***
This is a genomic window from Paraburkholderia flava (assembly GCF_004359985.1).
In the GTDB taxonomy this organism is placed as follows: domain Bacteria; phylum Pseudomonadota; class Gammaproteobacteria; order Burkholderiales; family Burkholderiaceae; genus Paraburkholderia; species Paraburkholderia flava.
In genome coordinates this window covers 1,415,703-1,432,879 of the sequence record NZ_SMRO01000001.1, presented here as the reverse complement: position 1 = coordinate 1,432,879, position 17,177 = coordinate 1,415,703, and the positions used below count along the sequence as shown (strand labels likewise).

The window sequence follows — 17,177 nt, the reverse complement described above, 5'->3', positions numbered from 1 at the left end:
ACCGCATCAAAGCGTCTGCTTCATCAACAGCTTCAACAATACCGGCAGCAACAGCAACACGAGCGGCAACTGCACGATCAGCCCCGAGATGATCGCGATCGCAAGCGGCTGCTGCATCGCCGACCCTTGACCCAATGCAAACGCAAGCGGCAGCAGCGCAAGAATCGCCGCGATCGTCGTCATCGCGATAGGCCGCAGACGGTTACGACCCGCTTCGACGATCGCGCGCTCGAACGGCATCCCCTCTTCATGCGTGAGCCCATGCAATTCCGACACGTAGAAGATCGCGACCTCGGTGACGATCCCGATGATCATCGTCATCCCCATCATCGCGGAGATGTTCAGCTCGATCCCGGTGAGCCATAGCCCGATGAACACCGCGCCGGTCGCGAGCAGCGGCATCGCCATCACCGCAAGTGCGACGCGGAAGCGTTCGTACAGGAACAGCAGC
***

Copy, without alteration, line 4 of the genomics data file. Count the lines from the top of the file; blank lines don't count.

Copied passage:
The window sequence follows — 17,177 nt, the reverse complement described above, 5'->3', positions numbered from 1 at the left end: